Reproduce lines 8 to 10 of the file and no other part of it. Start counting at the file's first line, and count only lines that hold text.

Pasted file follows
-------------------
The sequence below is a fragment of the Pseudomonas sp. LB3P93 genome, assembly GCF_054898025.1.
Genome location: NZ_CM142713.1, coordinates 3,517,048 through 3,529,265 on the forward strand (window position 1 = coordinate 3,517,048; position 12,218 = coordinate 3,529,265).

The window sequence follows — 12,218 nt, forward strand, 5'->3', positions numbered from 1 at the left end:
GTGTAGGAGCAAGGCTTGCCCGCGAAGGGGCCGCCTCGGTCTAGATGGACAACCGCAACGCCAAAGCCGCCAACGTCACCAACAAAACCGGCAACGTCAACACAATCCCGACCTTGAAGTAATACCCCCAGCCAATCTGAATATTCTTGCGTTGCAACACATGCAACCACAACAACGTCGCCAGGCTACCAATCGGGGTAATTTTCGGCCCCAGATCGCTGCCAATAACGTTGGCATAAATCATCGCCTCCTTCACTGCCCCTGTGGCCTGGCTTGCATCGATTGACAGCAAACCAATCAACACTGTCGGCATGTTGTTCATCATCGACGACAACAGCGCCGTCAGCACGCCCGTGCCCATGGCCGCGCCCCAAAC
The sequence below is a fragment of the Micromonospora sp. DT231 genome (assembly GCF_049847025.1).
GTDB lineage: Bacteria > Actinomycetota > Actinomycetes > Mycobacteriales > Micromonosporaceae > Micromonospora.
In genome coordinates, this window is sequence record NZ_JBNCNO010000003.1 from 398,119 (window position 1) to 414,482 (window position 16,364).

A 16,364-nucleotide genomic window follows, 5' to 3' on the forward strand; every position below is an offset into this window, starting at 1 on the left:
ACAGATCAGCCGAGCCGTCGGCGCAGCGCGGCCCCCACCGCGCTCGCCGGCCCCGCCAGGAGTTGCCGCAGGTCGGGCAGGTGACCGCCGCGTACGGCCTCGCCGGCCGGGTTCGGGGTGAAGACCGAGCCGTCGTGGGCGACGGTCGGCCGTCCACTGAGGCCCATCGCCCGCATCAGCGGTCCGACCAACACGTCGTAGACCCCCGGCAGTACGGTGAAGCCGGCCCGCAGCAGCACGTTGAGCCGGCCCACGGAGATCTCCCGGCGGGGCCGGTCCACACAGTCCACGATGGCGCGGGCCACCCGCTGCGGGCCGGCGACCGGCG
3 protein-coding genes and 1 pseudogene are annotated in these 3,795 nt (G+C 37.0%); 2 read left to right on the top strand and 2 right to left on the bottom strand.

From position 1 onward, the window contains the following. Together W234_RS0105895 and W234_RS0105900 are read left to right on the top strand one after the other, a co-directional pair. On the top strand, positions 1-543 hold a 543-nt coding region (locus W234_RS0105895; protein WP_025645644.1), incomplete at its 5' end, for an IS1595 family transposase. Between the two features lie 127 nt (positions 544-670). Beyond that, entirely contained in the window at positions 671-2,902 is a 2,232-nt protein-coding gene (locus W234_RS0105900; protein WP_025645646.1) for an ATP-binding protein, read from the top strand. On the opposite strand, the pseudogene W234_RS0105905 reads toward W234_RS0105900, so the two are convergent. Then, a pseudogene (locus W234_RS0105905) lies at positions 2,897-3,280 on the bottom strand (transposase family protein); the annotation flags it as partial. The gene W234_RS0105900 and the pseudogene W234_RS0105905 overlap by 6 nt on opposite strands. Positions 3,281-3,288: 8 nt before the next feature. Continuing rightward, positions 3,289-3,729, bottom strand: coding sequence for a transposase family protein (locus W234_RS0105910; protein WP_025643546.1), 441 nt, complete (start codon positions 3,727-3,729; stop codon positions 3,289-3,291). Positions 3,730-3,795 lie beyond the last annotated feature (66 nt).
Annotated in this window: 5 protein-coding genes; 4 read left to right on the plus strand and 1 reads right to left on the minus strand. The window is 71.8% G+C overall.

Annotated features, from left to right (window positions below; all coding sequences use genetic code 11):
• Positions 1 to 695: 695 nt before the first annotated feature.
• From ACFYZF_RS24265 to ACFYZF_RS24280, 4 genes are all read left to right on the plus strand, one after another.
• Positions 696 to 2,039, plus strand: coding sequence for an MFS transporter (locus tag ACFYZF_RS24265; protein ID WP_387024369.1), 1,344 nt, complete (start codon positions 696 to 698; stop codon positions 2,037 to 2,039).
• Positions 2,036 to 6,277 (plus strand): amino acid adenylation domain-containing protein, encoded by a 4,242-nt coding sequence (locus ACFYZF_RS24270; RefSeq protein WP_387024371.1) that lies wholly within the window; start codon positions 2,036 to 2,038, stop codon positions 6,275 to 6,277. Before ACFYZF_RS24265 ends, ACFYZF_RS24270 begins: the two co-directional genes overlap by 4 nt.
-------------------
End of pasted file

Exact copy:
A 16,364-nucleotide genomic window follows, 5' to 3' on the forward strand; every position below is an offset into this window, starting at 1 on the left:
ACAGATCAGCCGAGCCGTCGGCGCAGCGCGGCCCCCACCGCGCTCGCCGGCCCCGCCAGGAGTTGCCGCAGGTCGGGCAGGTGACCGCCGCGTACGGCCTCGCCGGCCGGGTTCGGGGTGAAGACCGAGCCGTCGTGGGCGACGGTCGGCCGTCCACTGAGGCCCATCGCCCGCATCAGCGGTCCGACCAACACGTCGTAGACCCCCGGCAGTACGGTGAAGCCGGCCCGCAGCAGCACGTTGAGCCGGCCCACGGAGATCTCCCGGCGGGGCCGGTCCACACAGTCCACGATGGCGCGGGCCACCCGCTGCGGGCCGGCGACCGGCG
3 protein-coding genes and 1 pseudogene are annotated in these 3,795 nt (G+C 37.0%); 2 read left to right on the top strand and 2 right to left on the bottom strand.